War of words after NUM blocked from Impala Platinum mine

A war of words has broken out between labour unions after 12 workers perished this week following a lift accident at Impala Platinum mine in Rustenburg.

The National Union of Mineworkers (NUM) is complaining that its health and safety officials are being from accessing the North West mine.

This comes after the accident – caused by the failure of a winding rope connected to a lift that takes workers in and out of the mine shaft – also resulted in 74 people being injured.

Eleven workers died on Monday while another one passed away on Wednesday after being hospitalised due to the gruesome accident.

However, the Association of Mineworkers and Construction Union (Amcu), the majority union at the mine, dismissed NUM’s complaint, saying the union lacked representation at the platinum-belt-based mining firm.

Union blocked

“The NUM is deeply concerned and worried that since the tragic incident at Impala Platinum where 12 mineworkers died and 74 were injured on Monday evening, its health and safety structure leadership both nationally and regionally have been deliberately blocked from accessing the mine,” said the union’s deputy president Phillip Vilakazi.

Vilakazi said though the NUM was not a recognised or a majority union at Impala Platinum, it has a right to access the premises as it represents a lot of members at the mine.

“The NUM is unhappy that since the accident happened on Monday evening, its health and safety leaders nationally and regionally have been deliberately blocked by the company and its security from accessing the mine.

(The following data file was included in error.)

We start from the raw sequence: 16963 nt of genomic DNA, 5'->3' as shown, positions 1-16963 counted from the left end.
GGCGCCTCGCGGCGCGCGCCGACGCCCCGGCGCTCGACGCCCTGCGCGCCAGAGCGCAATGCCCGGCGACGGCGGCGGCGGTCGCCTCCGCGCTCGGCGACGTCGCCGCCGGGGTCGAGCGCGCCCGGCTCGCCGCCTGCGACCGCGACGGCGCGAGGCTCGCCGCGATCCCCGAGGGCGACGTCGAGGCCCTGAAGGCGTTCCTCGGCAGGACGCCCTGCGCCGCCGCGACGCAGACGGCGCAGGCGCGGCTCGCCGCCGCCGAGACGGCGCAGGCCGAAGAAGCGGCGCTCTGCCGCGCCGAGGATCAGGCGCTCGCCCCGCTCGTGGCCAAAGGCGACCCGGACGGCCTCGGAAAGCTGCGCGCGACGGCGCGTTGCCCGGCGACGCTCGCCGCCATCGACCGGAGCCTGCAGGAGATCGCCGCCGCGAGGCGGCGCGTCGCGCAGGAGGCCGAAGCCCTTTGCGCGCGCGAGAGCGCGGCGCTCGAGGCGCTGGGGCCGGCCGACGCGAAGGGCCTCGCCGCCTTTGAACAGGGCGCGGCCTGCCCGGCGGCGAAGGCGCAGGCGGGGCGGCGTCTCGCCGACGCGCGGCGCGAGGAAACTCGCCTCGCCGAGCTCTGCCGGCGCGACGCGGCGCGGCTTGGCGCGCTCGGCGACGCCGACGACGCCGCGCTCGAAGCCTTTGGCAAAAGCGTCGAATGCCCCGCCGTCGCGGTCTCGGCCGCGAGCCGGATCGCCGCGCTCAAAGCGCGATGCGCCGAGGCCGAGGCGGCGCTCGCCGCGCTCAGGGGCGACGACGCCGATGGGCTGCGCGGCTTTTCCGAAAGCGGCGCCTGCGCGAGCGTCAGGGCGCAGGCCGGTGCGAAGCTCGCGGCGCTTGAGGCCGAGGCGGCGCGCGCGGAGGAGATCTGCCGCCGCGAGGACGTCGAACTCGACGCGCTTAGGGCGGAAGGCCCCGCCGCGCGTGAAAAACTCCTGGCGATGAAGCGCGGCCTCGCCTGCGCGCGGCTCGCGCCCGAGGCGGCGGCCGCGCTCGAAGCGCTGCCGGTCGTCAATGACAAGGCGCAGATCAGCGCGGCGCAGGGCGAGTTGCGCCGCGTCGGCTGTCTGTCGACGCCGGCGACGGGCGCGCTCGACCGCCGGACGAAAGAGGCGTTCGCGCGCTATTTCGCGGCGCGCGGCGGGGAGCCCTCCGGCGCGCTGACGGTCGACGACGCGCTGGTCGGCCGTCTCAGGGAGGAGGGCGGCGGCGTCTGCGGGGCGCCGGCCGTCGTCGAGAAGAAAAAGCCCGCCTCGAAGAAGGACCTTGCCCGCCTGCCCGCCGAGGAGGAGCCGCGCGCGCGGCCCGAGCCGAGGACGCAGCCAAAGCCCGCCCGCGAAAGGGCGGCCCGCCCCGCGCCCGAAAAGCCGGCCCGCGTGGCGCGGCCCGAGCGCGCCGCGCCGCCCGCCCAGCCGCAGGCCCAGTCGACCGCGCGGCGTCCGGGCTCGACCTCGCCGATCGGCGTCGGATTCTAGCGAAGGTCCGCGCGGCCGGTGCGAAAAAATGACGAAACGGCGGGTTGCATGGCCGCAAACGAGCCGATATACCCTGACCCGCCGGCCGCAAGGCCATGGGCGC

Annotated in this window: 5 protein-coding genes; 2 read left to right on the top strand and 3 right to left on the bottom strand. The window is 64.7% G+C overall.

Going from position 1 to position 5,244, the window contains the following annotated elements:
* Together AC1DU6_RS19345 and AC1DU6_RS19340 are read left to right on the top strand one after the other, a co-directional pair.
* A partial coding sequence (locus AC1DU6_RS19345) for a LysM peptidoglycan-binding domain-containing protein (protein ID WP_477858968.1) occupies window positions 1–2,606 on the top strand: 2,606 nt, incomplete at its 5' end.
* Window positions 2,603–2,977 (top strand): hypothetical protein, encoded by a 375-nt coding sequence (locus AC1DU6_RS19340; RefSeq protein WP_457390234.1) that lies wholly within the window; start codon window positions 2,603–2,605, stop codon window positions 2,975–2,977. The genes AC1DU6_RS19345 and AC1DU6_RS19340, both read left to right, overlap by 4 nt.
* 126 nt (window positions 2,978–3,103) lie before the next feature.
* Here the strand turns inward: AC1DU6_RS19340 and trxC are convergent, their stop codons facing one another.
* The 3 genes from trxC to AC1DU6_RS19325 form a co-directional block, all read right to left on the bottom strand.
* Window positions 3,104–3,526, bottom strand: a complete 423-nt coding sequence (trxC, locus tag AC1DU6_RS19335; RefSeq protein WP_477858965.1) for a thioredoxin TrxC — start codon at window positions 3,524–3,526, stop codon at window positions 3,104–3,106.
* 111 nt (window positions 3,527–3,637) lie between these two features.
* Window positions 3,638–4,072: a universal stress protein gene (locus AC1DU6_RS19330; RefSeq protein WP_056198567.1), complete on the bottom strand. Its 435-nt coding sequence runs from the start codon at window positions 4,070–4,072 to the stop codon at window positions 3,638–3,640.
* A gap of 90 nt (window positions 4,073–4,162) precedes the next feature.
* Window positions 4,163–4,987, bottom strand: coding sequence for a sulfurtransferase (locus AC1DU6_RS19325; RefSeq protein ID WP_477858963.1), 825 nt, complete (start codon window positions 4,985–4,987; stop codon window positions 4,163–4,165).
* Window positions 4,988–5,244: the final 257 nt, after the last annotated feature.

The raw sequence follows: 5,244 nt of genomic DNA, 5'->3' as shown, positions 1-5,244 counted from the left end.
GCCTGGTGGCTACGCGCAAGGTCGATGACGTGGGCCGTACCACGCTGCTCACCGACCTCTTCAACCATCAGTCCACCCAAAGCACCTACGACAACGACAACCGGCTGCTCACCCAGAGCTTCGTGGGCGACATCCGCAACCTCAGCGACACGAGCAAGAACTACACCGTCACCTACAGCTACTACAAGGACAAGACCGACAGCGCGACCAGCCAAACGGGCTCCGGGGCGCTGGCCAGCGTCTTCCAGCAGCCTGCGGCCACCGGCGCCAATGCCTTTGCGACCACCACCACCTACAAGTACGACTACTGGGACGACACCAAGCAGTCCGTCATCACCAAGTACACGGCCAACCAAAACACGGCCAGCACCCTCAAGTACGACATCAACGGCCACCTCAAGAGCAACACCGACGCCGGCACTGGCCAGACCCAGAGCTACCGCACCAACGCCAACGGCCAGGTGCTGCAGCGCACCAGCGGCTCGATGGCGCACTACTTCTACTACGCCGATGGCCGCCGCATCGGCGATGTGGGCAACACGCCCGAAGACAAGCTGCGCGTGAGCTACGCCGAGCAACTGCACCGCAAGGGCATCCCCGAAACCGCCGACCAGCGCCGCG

“The NUM was not invited to participate in the in-loco inspection. What is disturbing is that the Department of Mineral Resources and Energy inspectorate was aware that NUM was not invited and engaged by the company.

“The company is even refusing to give NUM the statistics as to how many members of the NUM have died and those who are injured.”

He added that the union was sending its “heartfelt condolences to the families and friends of those killed during this difficult time”.

Amcu president Joseph Mathunjwa told Sunday World that it was allowed to participate in health and safety inquiry relating to the deadly accident.

Taking chances

“NUM represents few workers at the mines. Nevertheless, health and safety representatives are impartial and not chosen due to union representation,” said Mathunjwa.

“NUM just wants to make an issue out of nothing. If any of them are not there [at the mine], this means they were not elected by the workers. The NUM is taking chances.”

He said Amcu still believes that Impala was negligent, saying the company never tested the rope and the lift thoroughly before letting staff members to use it.

The government this week launched a three-month probe into the accident to determine the cause of the mechanical fault and who should be held liable.

Impala Platinum spokesperson Emma Townshend told Sunday World NUM represented 4% of the workforce while Amcu has 75% membership, making it the majority union at Impala Rustenburg.

“This level of representation is regulated by a formal recognition agreement concluded between the mine and Amcu – aligned to the provisions of the Labour Regulation Act.

“The NUM has less than 4% representation at the mine and consequentially no formal workplace rights and/or privileges. Any request by the NUM to visit the workplace (11 Shaft), must therefore be ratified by Amcu, aligned with the provisions of said recognition agreement,” said Townshend.

Few workers discharged from hospital

Meanwhile, Townshend said 14 of the 74 employees in hospital for both precautionary and emergency care following the Impala Rustenburg 11 Shaft accident have been discharged.

“Of the remaining 60 hospitalised employees, 10 remain in critical care. No further fatalities
have been reported,” she said.

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